Convention 2020 has been designed to respond to the challenges of meeting together during the pandemic. Convention 2020 will have smaller gatherings across South Australia and an online business meeting for its formal component.
Convention Gatherings are as follows:
Friday 13th of November 7pm
Elizabeth Church of Christ
Sunday 15th of November 1pm
Berri Church of Christ
Wednesday 18th of November 7pm
Happy Valley Church of Christ
Saturday 21st of November 1pm
Naracoorte Church of Christ
Sunday 22nd of November 10:30am
Redcliffes Campsite for worship followed by lunch and Convention meeting
At these smaller events there will be an opportunity to receive details of the review that Churches of Christ SA has undertaken and how that is informing the future direction for the movement. Each gathering will be the same so you need to only attend one.
If you know which Convention Gathering you wish to attend now, please RSVP to the State Office. There will be further correspondence and opportunity to RSVP for these gatherings in the future.
The Churches of Christ SA & NT Inc Annual General Meeting will occur on Thursday December 10th at 7pm via Zoom. Delegate packs for the Annual General Meeting will go out in the last week of October and will include Board nominations, meeting papers, reports and voting information. The packs will also include the details for joining the Annual General Meeting online as a delegate, and how to join as an observer of the meeting.
COVID-19 caused State Youth Games to be cancelled for 2020, but with a small release of the restrictions, an opportunity opened up for 120 youth and young adults to gather at Aldgate Church of Christ for an amazing night of worship, testimony, prayer and community time. A night of youth leading youth, peers praying for peers and all the glory given to an awesome God. Plans are well underway for more joint youth ministry nights, the first planned for the 27th November, and then one a term in 2021.
Living Hope was formed in 2018 to provide support for parents who are living with, or supporting family members, who are either addicted to substances or suffering from mental health issues. When a person is caught up in addiction or suffering from mental health problems it not only affects them but also the wider family. It is particularly difficult for the parents who often feel like they are the only ones grappling with these issues.
This group is run by Pat Cailes and Mark Zerna and meets once a month with about 14 people being involved. The meetings usually consist of a presentation either by video or a guest speaker on a topic that is relevant for those present. Then there is an opportunity for anyone to share what has been happening in their situation and it ends with a time of praying for each other.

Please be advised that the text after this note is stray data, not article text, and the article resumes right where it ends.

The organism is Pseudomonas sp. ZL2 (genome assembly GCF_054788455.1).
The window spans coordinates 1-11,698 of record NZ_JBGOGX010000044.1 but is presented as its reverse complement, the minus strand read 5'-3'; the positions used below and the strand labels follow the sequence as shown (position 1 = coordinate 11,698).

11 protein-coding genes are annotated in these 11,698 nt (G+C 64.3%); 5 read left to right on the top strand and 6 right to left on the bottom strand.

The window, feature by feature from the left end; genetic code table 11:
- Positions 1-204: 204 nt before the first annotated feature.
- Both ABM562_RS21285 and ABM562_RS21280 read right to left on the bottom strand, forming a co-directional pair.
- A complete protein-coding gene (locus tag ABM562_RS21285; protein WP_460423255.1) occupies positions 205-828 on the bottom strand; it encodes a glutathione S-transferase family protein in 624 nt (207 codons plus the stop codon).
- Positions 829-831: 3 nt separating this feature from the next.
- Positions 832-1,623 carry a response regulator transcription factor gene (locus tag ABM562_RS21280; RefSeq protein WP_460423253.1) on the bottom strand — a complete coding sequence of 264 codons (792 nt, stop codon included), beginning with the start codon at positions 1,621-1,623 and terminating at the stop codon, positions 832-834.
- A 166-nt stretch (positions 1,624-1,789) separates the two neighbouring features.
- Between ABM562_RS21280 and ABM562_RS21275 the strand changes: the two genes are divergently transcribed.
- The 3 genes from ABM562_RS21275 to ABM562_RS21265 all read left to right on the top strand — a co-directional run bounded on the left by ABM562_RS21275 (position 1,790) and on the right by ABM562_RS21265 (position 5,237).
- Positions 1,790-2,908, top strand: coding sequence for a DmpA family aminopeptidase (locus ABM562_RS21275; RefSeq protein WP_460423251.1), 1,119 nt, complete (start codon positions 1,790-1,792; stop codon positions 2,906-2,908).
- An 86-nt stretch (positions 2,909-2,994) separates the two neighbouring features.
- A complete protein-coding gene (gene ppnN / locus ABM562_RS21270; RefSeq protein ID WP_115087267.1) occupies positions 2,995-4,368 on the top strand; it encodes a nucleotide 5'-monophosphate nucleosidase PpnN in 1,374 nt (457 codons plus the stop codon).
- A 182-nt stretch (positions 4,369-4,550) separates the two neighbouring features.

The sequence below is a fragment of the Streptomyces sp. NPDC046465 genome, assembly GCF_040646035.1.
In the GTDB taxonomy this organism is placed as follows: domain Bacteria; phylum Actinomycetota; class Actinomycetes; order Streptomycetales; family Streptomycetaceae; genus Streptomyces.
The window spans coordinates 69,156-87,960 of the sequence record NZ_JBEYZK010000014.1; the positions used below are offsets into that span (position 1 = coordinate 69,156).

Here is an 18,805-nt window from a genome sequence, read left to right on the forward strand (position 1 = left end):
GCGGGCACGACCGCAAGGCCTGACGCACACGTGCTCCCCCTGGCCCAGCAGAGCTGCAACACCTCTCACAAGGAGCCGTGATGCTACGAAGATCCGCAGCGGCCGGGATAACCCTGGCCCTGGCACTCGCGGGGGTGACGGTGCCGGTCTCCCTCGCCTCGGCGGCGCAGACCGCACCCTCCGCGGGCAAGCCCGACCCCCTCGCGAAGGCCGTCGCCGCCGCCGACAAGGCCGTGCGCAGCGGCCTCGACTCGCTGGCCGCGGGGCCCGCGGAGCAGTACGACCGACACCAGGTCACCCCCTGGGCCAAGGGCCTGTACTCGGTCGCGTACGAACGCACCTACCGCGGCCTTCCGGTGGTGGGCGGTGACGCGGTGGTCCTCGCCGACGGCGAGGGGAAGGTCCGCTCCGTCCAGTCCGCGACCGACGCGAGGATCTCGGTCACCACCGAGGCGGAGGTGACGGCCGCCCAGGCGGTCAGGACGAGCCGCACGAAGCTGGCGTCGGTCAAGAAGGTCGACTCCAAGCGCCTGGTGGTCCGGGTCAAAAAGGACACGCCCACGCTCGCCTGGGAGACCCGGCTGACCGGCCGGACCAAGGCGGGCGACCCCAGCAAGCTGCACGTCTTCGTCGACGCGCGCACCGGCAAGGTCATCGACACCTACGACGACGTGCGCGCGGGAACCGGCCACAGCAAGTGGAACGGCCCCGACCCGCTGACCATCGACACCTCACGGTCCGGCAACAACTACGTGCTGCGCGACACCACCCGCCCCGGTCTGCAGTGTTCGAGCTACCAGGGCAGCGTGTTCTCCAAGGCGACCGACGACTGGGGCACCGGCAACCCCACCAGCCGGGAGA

A variety of resources is available for group members and connections have been made with a local Christian counsellor and a drug service called Drug Arm. As drug use continues to escalate around us, this type of support service will become increasingly important. We are praying about setting up similar ministry in Elizabeth South where our church has an op shop and a small café.
Naracoorte Church of Christ Friendship Centre is a big part of the ministry of the church and meets each week during school terms. Its doors are open to anyone and is a welcoming place for people to gather on Thursday mornings to share time together, encourage one another, play table games, maybe participate in a craft activity which they bring along— or learn a new one if there is one on offer at the time. There’s always a lot of chatter and laughter—and a whole lot of caring and sharing. Morning tea is available throughout the 2-hour meetings.
Committee members present a “Think Spot” each week. These are printed and made into a booklet at the end of each year and presented to all participants and supporters of the ministry. Extra copies are made available for hospital visitation or for those who are in the nursing home or shut-in with illness or (old) age.
Of course, meetings were suspended in March until July, due to the Coronavirus lockdown. What a joy it was to come together again at the beginning of term 3, albeit following specific guide lines for group gatherings— sanitizing hands, tables, chairs etc. staying 1.5 metres apart, and serving pre-packed biscuits and cake for morning teas.
During the time of meeting suspension, the committee determined to maintain contact with all participants with phone calls, text messages and emails. A “Survival Kit” was prepared and hand delivered, or posted, to everyone—a novel way of assuring them of our thoughts and that we were in this situation together. A fortnightly letter called “Keeping in Touch”, was published during this period. It contained greetings, Bible verses and notes of encouragement, a Think Spot, some jokes and even a recipe or two. Since re-opening, it was decided to continue this fortnightly connection as quite a few of our regular participants have not been able to attend as yet and others just wanted them to keep on coming.